The Princess Blade

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“Imaginative and well-executed modern samurai tale.”

The same source comic inspired Lady Snowblood, but plenty of original thought has also been put into this, set in an interesting alternate present, after 500 years of imposed isolation. A band of fighters, the Takemikazuchi, have been thrown out of work and now roam the country, killing for pay. One of their number, Yuki (Shaku), discovers their leader (Shimoda) killed her mother, and after confronting him, leaves. Except the group’s motto seems to be, “No one here gets out alive”… She finds shelter with Takashi (Ito) – except he is part of a rebel group with a similar philosophy, so a quiet, peaceful life is not on the cards for either of them.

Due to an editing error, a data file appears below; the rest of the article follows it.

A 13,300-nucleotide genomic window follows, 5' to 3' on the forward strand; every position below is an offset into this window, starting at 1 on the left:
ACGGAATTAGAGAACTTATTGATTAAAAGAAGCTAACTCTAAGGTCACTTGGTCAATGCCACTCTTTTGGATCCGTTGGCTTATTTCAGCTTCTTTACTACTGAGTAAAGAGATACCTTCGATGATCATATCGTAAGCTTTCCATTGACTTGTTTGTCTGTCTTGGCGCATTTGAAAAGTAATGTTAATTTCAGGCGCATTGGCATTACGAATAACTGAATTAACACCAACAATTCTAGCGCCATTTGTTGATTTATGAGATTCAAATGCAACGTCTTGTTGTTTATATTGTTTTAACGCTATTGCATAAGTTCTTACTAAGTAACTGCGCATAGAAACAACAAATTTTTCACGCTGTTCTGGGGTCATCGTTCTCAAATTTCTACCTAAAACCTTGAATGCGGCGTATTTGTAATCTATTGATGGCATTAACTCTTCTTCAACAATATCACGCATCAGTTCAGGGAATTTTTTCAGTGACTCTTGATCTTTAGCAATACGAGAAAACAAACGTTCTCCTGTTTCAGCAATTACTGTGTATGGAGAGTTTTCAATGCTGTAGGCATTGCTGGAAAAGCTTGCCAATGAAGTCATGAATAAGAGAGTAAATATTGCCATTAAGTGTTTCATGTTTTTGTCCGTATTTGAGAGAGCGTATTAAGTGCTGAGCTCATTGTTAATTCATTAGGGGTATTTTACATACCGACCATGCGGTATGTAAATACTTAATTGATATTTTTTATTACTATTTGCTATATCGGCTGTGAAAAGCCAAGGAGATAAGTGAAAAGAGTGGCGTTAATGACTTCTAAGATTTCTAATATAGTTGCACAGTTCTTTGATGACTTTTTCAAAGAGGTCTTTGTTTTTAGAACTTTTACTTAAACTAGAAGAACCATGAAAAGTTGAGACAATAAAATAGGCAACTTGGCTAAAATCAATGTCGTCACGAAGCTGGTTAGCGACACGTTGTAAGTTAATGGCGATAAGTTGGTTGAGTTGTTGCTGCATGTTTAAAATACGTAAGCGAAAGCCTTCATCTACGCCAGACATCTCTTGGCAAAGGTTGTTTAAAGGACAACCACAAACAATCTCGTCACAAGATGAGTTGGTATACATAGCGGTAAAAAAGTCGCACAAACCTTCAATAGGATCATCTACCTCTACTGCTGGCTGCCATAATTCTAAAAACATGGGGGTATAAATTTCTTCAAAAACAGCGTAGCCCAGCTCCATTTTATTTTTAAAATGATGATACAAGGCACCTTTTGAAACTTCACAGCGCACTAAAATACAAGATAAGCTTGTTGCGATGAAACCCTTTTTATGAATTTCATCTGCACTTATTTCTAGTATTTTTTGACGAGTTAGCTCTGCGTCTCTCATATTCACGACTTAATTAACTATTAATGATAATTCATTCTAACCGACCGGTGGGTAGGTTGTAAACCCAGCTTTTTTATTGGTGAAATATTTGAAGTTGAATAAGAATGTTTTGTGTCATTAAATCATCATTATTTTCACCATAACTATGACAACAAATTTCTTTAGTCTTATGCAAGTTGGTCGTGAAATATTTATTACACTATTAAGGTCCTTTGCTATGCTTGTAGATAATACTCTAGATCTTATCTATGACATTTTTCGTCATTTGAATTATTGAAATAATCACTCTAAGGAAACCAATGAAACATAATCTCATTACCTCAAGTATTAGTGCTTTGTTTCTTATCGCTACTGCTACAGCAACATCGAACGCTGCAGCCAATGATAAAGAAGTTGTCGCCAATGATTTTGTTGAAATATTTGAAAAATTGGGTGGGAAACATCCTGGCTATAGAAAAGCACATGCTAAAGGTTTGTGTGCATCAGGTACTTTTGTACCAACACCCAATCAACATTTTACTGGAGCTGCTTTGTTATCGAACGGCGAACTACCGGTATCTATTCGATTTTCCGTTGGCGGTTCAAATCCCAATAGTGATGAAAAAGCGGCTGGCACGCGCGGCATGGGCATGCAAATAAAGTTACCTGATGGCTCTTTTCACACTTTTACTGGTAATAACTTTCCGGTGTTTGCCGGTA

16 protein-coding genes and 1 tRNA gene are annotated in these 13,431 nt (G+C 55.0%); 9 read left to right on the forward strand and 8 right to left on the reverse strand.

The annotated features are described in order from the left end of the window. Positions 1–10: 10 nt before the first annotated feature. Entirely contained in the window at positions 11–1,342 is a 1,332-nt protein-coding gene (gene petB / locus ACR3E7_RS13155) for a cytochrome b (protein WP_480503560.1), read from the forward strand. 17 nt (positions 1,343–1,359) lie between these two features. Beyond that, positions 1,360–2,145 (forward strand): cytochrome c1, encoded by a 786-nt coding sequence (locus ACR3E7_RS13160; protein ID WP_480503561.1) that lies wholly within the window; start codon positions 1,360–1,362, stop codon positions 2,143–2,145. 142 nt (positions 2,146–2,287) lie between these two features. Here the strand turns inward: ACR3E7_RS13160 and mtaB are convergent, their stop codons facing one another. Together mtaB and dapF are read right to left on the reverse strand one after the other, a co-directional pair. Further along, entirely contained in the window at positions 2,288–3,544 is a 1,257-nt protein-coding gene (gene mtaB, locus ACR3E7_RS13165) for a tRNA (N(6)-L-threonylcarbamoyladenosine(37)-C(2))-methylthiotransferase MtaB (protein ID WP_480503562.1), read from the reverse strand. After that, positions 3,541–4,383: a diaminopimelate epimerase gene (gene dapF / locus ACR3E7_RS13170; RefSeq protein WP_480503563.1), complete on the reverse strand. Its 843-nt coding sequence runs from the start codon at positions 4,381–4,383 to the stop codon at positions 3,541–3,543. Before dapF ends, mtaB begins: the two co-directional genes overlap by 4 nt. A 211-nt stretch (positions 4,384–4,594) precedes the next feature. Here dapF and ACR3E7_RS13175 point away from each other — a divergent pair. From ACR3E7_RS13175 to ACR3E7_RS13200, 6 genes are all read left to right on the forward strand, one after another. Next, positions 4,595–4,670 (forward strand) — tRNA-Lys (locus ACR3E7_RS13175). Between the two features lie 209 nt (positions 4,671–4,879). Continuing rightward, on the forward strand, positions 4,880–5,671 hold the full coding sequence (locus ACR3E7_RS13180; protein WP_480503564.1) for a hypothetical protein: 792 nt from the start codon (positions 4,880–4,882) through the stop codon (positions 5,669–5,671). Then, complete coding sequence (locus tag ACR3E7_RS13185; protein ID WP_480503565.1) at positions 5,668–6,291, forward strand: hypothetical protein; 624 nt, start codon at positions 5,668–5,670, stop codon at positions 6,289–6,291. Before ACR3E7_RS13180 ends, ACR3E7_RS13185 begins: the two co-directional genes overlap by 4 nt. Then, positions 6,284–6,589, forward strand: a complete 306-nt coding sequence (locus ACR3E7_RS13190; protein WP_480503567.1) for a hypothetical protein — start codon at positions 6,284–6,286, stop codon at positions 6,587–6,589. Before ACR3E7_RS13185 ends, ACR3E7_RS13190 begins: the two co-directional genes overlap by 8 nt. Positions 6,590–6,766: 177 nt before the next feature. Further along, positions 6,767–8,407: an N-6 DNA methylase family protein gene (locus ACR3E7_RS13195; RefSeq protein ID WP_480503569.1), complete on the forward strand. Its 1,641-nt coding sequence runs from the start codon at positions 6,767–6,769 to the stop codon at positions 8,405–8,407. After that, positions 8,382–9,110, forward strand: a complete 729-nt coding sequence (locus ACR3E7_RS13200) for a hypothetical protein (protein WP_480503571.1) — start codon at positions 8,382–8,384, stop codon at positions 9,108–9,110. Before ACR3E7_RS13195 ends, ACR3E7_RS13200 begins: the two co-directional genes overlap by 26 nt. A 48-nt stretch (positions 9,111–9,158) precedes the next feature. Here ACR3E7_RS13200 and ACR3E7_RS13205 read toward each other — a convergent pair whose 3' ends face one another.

The action, choreographed by Hong Kong’s Donnie Yen, is excellent, combining swordplay with martial arts to great effect. This is so good as to leave the bits between fights feeling dull in comparison, and as a result the film seems a little uneven and choppy. Also, Yuki’s lack of emotion makes her a somewhat unengaging heroine, though it’s both plausible, and reminiscent of Clint Eastwood’s Man With No Name. The use of CGI for backgrounds is very effective in creating this parallel world, and it’s interesting to see how Yuki and Takashi deal with their similar situations. Credit also to Sano as the rebel leader, for creating a villain nasty enough to have us hoping earnestly for his death. Very cool overall, and definitely recommended.

Dir: Shinsuke Sato
Star: Yumiko Shaku, Hideaki Ito, Kyusaka Shimoda, Shiro Sano

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